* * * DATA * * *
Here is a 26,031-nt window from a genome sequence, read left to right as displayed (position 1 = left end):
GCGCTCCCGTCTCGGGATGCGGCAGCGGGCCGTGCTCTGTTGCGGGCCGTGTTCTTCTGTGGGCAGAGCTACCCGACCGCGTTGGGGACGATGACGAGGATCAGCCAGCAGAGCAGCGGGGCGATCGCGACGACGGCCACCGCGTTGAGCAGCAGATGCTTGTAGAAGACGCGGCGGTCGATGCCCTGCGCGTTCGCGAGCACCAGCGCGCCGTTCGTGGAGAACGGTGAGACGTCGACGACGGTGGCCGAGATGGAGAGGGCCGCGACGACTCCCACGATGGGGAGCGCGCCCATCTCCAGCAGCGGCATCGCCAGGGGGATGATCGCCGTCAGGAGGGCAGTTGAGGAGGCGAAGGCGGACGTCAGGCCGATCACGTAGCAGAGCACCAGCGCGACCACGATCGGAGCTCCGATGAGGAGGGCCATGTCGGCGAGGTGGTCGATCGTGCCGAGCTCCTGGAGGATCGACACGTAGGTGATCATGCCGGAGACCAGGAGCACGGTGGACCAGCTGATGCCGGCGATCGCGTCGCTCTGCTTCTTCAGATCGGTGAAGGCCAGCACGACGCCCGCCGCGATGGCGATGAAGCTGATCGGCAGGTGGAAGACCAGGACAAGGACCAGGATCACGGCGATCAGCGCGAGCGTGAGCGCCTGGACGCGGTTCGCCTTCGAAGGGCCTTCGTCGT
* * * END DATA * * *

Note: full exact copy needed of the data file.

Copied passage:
Here is a 26,031-nt window from a genome sequence, read left to right as displayed (position 1 = left end):
GCGCTCCCGTCTCGGGATGCGGCAGCGGGCCGTGCTCTGTTGCGGGCCGTGTTCTTCTGTGGGCAGAGCTACCCGACCGCGTTGGGGACGATGACGAGGATCAGCCAGCAGAGCAGCGGGGCGATCGCGACGACGGCCACCGCGTTGAGCAGCAGATGCTTGTAGAAGACGCGGCGGTCGATGCCCTGCGCGTTCGCGAGCACCAGCGCGCCGTTCGTGGAGAACGGTGAGACGTCGACGACGGTGGCCGAGATGGAGAGGGCCGCGACGACTCCCACGATGGGGAGCGCGCCCATCTCCAGCAGCGGCATCGCCAGGGGGATGATCGCCGTCAGGAGGGCAGTTGAGGAGGCGAAGGCGGACGTCAGGCCGATCACGTAGCAGAGCACCAGCGCGACCACGATCGGAGCTCCGATGAGGAGGGCCATGTCGGCGAGGTGGTCGATCGTGCCGAGCTCCTGGAGGATCGACACGTAGGTGATCATGCCGGAGACCAGGAGCACGGTGGACCAGCTGATGCCGGCGATCGCGTCGCTCTGCTTCTTCAGATCGGTGAAGGCCAGCACGACGCCCGCCGCGATGGCGATGAAGCTGATCGGCAGGTGGAAGACCAGGACAAGGACCAGGATCACGGCGATCAGCGCGAGCGTGAGCGCCTGGACGCGGTTCGCCTTCGAAGGGCCTTCGTCGT